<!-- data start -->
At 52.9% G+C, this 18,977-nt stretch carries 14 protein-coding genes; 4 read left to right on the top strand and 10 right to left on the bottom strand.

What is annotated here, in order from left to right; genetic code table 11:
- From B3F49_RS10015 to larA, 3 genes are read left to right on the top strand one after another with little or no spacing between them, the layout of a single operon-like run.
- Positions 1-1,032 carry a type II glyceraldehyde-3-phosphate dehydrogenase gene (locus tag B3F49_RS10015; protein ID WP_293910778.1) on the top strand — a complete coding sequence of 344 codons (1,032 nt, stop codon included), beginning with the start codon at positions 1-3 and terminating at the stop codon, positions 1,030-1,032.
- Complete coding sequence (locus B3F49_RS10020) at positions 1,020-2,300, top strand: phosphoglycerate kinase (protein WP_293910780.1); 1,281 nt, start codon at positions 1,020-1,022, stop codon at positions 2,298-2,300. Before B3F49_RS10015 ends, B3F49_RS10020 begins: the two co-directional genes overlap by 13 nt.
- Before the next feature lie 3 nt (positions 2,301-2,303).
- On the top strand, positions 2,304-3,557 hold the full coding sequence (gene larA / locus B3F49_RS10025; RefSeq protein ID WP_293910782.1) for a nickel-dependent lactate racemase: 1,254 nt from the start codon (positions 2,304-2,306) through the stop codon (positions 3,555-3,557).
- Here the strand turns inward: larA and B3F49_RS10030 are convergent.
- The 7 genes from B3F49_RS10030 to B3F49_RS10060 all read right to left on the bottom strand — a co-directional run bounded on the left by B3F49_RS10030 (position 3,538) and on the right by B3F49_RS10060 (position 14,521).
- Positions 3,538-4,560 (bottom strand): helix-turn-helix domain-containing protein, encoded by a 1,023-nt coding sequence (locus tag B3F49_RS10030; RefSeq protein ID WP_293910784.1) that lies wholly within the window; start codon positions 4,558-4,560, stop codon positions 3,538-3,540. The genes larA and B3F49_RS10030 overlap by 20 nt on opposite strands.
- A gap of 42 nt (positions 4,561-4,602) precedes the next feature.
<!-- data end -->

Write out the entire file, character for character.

At 52.9% G+C, this 18,977-nt stretch carries 14 protein-coding genes; 4 read left to right on the top strand and 10 right to left on the bottom strand.

What is annotated here, in order from left to right; genetic code table 11:
- From B3F49_RS10015 to larA, 3 genes are read left to right on the top strand one after another with little or no spacing between them, the layout of a single operon-like run.
- Positions 1-1,032 carry a type II glyceraldehyde-3-phosphate dehydrogenase gene (locus tag B3F49_RS10015; protein ID WP_293910778.1) on the top strand — a complete coding sequence of 344 codons (1,032 nt, stop codon included), beginning with the start codon at positions 1-3 and terminating at the stop codon, positions 1,030-1,032.
- Complete coding sequence (locus B3F49_RS10020) at positions 1,020-2,300, top strand: phosphoglycerate kinase (protein WP_293910780.1); 1,281 nt, start codon at positions 1,020-1,022, stop codon at positions 2,298-2,300. Before B3F49_RS10015 ends, B3F49_RS10020 begins: the two co-directional genes overlap by 13 nt.
- Before the next feature lie 3 nt (positions 2,301-2,303).
- On the top strand, positions 2,304-3,557 hold the full coding sequence (gene larA / locus B3F49_RS10025; RefSeq protein ID WP_293910782.1) for a nickel-dependent lactate racemase: 1,254 nt from the start codon (positions 2,304-2,306) through the stop codon (positions 3,555-3,557).
- Here the strand turns inward: larA and B3F49_RS10030 are convergent.
- The 7 genes from B3F49_RS10030 to B3F49_RS10060 all read right to left on the bottom strand — a co-directional run bounded on the left by B3F49_RS10030 (position 3,538) and on the right by B3F49_RS10060 (position 14,521).
- Positions 3,538-4,560 (bottom strand): helix-turn-helix domain-containing protein, encoded by a 1,023-nt coding sequence (locus tag B3F49_RS10030; RefSeq protein ID WP_293910784.1) that lies wholly within the window; start codon positions 4,558-4,560, stop codon positions 3,538-3,540. The genes larA and B3F49_RS10030 overlap by 20 nt on opposite strands.
- A gap of 42 nt (positions 4,561-4,602) precedes the next feature.